Activists: Government Shelling Kills 90 in Syria

Posted May 26th, 2012 at 11:00 pm (UTC-5)
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Syrian activists now say more than 90 people, including many children, were killed Friday in a coordinated assault by government forces and militiamen on a village near the central city of Homs.

Damascus did not deny the massacre but blamed unidentified “terrorists” for one of the deadliest incidents since an uprising against President Bashar al-Assad began 15 months ago.

A team of U.N. observers, headed by General Robert Mood, arrived in the village Saturday to investigate the killings. The general condemned the “brutal tragedy” and said the observers counted more than 32 children under the age of 10 and over 60 adults killed.

Amateur video showed families burying the dead from the alleged massacre. Witnesses said the killing began when government forces shelled the village after Friday prayers. They said some of the victims were killed in the shelling, while others were shot dead by pro-government militiamen known as “shabiha.”

U.N. Secretary-General Ban Ki-moon and the U.N.-Arab League envoy for Syria, Kofi Annan, condemned the violence. The two described the attacks as an “appalling and brutal crime involving indiscriminate and disproportionate use of force.”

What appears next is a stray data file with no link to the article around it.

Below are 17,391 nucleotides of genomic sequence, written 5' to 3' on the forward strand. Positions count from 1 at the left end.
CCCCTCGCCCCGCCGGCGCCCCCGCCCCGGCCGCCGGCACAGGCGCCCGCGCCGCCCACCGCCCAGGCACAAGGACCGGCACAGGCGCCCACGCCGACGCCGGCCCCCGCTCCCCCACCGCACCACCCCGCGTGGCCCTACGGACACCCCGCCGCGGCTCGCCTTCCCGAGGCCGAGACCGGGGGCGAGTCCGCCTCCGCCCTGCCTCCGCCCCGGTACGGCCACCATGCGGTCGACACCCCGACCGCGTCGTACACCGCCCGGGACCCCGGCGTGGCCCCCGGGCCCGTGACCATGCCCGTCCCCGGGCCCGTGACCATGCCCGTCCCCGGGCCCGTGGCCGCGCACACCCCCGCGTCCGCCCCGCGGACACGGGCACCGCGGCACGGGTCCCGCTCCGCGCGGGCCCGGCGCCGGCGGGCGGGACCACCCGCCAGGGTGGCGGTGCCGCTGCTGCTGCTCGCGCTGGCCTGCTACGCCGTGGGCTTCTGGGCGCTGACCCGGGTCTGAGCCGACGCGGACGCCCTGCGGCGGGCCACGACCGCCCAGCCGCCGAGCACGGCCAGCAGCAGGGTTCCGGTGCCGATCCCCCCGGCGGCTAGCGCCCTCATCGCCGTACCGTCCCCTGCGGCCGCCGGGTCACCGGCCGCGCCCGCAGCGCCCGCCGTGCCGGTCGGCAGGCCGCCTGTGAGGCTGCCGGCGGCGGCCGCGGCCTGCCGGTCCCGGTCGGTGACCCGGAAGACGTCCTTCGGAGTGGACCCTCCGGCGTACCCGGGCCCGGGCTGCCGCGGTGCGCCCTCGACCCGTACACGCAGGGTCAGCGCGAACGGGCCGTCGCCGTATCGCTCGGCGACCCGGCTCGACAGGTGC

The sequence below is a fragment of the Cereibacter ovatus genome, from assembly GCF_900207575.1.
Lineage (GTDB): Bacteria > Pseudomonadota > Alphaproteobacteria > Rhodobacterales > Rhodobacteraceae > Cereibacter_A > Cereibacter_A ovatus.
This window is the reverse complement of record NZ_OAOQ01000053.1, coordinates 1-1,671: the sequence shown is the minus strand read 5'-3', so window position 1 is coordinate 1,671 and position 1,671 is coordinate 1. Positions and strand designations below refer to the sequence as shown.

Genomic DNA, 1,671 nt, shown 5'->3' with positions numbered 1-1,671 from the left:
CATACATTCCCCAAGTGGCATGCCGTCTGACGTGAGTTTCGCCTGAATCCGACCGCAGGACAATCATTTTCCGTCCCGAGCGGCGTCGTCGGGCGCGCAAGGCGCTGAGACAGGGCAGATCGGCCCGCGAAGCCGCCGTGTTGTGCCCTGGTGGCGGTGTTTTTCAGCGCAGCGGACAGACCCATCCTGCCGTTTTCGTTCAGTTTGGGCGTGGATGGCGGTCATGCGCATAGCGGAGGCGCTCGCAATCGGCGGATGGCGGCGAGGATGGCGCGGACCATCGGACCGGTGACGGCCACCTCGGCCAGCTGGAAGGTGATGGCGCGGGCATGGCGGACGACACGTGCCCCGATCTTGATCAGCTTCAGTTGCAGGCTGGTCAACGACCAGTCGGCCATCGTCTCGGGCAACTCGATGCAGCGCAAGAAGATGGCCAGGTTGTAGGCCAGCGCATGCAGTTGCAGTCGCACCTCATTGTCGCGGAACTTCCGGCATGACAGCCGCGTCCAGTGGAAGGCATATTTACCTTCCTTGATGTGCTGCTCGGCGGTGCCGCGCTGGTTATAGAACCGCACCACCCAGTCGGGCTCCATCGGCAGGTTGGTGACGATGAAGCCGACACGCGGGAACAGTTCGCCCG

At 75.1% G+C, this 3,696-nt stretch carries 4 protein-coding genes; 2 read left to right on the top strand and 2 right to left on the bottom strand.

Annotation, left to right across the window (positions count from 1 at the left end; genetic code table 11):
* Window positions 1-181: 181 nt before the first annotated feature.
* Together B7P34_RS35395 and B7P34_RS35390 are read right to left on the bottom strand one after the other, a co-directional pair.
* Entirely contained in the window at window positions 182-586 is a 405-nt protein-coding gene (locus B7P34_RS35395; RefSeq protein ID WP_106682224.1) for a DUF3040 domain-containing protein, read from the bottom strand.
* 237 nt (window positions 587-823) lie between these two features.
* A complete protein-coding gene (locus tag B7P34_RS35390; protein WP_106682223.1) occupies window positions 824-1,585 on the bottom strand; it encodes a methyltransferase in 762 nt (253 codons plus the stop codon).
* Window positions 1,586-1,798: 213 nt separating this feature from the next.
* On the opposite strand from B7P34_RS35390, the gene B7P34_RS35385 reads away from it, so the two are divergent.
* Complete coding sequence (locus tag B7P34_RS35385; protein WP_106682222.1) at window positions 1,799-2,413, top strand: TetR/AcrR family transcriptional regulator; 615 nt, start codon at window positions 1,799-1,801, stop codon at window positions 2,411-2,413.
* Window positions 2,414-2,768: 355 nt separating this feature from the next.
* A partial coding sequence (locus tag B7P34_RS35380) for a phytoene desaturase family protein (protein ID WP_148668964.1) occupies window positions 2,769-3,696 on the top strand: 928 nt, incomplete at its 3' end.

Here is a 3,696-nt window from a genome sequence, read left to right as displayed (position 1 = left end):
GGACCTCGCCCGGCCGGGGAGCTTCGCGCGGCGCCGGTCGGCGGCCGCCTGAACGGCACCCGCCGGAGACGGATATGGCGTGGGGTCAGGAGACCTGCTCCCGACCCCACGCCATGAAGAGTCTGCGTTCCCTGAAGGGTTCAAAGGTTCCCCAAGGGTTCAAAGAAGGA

Thousands of mourners turned out Saturday in Syria's largest city, Aleppo, to protest the killings, which struck another blow to a fragile six-weeks-old cease-fire brokered by Mr. Annan. Close to 300 U.N. monitors are now on the ground in Syria to observe the situation.

French Foreign Minister Laurent Fabius on Saturday called for a meeting in Paris of the Friends of Syria, a group attempting to remove Syrian President Bashar al-Assad from power, while the opposition Syrian National Council urged the U.N. Security Council to convene an emergency session.

The violence in Syria has continued despite a peace plan brokered by Mr. Annan. A spokesman for the former U.N. secretary-general said Mr. Annan would travel to Syria soon for his first visit since presenting the peace plan in March.

Syria's unrest is having an impact in northern Lebanon, where ethnic clashes between opponents and supporters of President Assad have left at least 11 people dead and more than 100 wounded in recent days.

The U.N. says more than 10,000 people have been killed in Syria since the government began its crackdown on dissent in March 2011.